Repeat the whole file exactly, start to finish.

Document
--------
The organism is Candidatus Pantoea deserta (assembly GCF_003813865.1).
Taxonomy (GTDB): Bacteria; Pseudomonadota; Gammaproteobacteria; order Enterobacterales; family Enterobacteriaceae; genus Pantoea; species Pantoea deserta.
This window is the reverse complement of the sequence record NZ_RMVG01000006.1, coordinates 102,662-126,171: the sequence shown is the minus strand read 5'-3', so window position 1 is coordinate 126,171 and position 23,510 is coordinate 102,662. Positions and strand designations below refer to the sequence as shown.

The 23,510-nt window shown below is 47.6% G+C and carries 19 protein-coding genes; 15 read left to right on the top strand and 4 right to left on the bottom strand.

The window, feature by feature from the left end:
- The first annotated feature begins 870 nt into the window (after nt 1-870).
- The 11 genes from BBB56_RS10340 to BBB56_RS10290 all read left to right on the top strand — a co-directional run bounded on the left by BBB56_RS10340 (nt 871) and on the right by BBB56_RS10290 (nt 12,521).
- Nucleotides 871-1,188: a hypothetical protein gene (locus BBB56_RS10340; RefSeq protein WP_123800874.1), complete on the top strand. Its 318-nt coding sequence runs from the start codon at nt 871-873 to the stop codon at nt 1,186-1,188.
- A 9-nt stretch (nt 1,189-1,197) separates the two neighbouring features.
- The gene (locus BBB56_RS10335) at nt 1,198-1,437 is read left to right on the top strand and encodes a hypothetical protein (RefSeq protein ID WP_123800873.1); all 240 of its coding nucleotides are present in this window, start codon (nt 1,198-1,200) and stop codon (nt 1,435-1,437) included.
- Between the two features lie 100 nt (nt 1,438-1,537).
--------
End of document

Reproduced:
The organism is Candidatus Pantoea deserta (assembly GCF_003813865.1).
Taxonomy (GTDB): Bacteria; Pseudomonadota; Gammaproteobacteria; order Enterobacterales; family Enterobacteriaceae; genus Pantoea; species Pantoea deserta.
This window is the reverse complement of the sequence record NZ_RMVG01000006.1, coordinates 102,662-126,171: the sequence shown is the minus strand read 5'-3', so window position 1 is coordinate 126,171 and position 23,510 is coordinate 102,662. Positions and strand designations below refer to the sequence as shown.

The 23,510-nt window shown below is 47.6% G+C and carries 19 protein-coding genes; 15 read left to right on the top strand and 4 right to left on the bottom strand.

The window, feature by feature from the left end:
- The first annotated feature begins 870 nt into the window (after nt 1-870).
- The 11 genes from BBB56_RS10340 to BBB56_RS10290 all read left to right on the top strand — a co-directional run bounded on the left by BBB56_RS10340 (nt 871) and on the right by BBB56_RS10290 (nt 12,521).
- Nucleotides 871-1,188: a hypothetical protein gene (locus BBB56_RS10340; RefSeq protein WP_123800874.1), complete on the top strand. Its 318-nt coding sequence runs from the start codon at nt 871-873 to the stop codon at nt 1,186-1,188.
- A 9-nt stretch (nt 1,189-1,197) separates the two neighbouring features.
- The gene (locus BBB56_RS10335) at nt 1,198-1,437 is read left to right on the top strand and encodes a hypothetical protein (RefSeq protein ID WP_123800873.1); all 240 of its coding nucleotides are present in this window, start codon (nt 1,198-1,200) and stop codon (nt 1,435-1,437) included.
- Between the two features lie 100 nt (nt 1,438-1,537).